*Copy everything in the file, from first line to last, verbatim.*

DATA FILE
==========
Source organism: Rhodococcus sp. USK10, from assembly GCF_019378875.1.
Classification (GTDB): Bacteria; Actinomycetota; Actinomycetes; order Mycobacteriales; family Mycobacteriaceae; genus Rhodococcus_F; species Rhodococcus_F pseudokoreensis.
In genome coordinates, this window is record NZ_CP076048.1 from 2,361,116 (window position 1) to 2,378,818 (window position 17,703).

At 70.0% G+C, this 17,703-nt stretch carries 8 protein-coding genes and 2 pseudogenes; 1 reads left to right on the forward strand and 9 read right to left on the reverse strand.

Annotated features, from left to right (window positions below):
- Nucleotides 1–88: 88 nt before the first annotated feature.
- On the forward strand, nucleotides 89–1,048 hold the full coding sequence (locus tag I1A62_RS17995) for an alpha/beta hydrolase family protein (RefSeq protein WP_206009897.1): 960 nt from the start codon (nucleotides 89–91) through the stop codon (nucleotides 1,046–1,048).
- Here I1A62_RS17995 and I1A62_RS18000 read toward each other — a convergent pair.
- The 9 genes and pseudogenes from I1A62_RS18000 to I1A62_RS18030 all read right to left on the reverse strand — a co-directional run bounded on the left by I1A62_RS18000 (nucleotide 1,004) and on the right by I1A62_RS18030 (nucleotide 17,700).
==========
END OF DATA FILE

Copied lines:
Source organism: Rhodococcus sp. USK10, from assembly GCF_019378875.1.
Classification (GTDB): Bacteria; Actinomycetota; Actinomycetes; order Mycobacteriales; family Mycobacteriaceae; genus Rhodococcus_F; species Rhodococcus_F pseudokoreensis.
In genome coordinates, this window is record NZ_CP076048.1 from 2,361,116 (window position 1) to 2,378,818 (window position 17,703).

At 70.0% G+C, this 17,703-nt stretch carries 8 protein-coding genes and 2 pseudogenes; 1 reads left to right on the forward strand and 9 read right to left on the reverse strand.

Annotated features, from left to right (window positions below):
- Nucleotides 1–88: 88 nt before the first annotated feature.
- On the forward strand, nucleotides 89–1,048 hold the full coding sequence (locus tag I1A62_RS17995) for an alpha/beta hydrolase family protein (RefSeq protein WP_206009897.1): 960 nt from the start codon (nucleotides 89–91) through the stop codon (nucleotides 1,046–1,048).
- Here I1A62_RS17995 and I1A62_RS18000 read toward each other — a convergent pair.
- The 9 genes and pseudogenes from I1A62_RS18000 to I1A62_RS18030 all read right to left on the reverse strand — a co-directional run bounded on the left by I1A62_RS18000 (nucleotide 1,004) and on the right by I1A62_RS18030 (nucleotide 17,700).